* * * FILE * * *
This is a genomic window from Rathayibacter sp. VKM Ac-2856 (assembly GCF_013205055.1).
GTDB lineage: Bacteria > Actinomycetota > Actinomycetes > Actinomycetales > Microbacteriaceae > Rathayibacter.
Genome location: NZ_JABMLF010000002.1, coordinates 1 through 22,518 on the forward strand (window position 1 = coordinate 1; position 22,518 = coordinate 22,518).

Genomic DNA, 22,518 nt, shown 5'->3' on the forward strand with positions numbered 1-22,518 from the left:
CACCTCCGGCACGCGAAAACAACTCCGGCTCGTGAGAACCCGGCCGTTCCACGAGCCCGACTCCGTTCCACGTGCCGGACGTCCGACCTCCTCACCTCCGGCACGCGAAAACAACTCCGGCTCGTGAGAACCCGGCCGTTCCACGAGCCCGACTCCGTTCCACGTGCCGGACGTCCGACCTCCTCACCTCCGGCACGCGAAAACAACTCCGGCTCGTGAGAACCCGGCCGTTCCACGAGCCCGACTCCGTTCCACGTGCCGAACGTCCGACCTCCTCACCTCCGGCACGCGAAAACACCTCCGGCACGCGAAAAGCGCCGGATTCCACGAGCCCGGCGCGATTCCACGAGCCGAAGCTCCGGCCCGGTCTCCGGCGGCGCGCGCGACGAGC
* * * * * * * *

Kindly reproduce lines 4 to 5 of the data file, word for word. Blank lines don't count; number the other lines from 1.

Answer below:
Genomic DNA, 22,518 nt, shown 5'->3' on the forward strand with positions numbered 1-22,518 from the left:
CACCTCCGGCACGCGAAAACAACTCCGGCTCGTGAGAACCCGGCCGTTCCACGAGCCCGACTCCGTTCCACGTGCCGGACGTCCGACCTCCTCACCTCCGGCACGCGAAAACAACTCCGGCTCGTGAGAACCCGGCCGTTCCACGAGCCCGACTCCGTTCCACGTGCCGGACGTCCGACCTCCTCACCTCCGGCACGCGAAAACAACTCCGGCTCGTGAGAACCCGGCCGTTCCACGAGCCCGACTCCGTTCCACGTGCCGAACGTCCGACCTCCTCACCTCCGGCACGCGAAAACACCTCCGGCACGCGAAAAGCGCCGGATTCCACGAGCCCGGCGCGATTCCACGAGCCGAAGCTCCGGCCCGGTCTCCGGCGGCGCGCGCGACGAGC